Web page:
Detecting brain damage may get easier

January 22, 2013 3:38:39 PM PST
There could be a breakthrough in spotting dangerous concussion damage in the brain while people are still alive.

Dave Duerson and Junior Seau are former NFL players who committed suicide.

After their deaths autopsies revealed that they suffered from chronic traumatic encephalopathy.

CTE can lead to dementia, memory loss and depression.

Both men reportedly struggled in later life with symptoms so severe they took their own lives.

Until now CTE was only diagnosed through autopsy and that may one day change.

Researchers at UCLA and the NorthShore Neurological Institute in Evanston recruited five NFL players aged 45 to 73 for a study.

Each player had suffered at least one concussion and some were experiencing cognitive or mood symptoms.

Former NFL player Wayne Clark participated in the study and UCLA provided his comments.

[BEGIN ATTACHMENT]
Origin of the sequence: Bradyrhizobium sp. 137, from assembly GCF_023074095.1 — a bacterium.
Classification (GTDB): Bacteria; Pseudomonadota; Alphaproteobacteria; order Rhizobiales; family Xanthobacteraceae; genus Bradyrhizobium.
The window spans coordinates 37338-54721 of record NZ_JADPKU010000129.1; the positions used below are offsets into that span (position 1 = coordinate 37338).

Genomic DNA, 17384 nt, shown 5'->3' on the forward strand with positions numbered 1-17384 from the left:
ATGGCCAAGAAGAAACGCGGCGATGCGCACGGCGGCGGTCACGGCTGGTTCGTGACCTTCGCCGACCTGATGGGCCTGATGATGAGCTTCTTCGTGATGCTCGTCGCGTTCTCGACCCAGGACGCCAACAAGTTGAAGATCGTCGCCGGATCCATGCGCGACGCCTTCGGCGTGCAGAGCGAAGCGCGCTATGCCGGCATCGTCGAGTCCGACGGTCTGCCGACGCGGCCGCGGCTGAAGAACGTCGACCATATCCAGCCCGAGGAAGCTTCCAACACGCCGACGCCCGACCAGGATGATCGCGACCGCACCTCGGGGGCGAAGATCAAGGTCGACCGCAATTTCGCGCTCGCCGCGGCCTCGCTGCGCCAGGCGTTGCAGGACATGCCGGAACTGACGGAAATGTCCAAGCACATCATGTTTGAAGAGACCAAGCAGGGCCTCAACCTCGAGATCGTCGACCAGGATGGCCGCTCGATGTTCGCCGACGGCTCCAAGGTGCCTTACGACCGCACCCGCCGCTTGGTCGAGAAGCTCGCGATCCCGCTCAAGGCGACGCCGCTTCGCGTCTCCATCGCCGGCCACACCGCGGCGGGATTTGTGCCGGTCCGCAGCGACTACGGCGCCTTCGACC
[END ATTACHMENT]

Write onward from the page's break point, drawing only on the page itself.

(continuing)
"When I first saw the scan I thought 'whoa', that looks pretty extensive," Clark said.

Repeated hits to the head may cause impairment including CTE. It's a condition associated with the buildup of abnormal tau proteins in the brain.

In this preliminary study, those proteins were spotted in the brains of living former professional football players.

"This is the holy grail of this scientific effort; to be able to make a diagnosis while someone is still alive and perhaps intervene," the Director of NorthShore Neurological Institute Dr. Julian Bailes said.

Researchers used a "pet scan" coupled with a special injected marker that binds to these defective proteins, which are also associated with Alzheimer's Disease.

Early detection may help physicians understand what is happening sooner in the brain ultimately leading to treatments, according to Bailes.

"This is the tip of the iceberg," Bailes said. "We are getting for the first time, a glimpse that maybe we can label it and identify it in live people but many answers are yet to come."

For Clark, it's a mixed result.

His scans show the troublesome protein but researchers said he still has normal cognitive function.

"I go through stages where I think, 'Oooh how come I can't remember that? And I'm always wondering are these age related or concussion related,'" Clark said.


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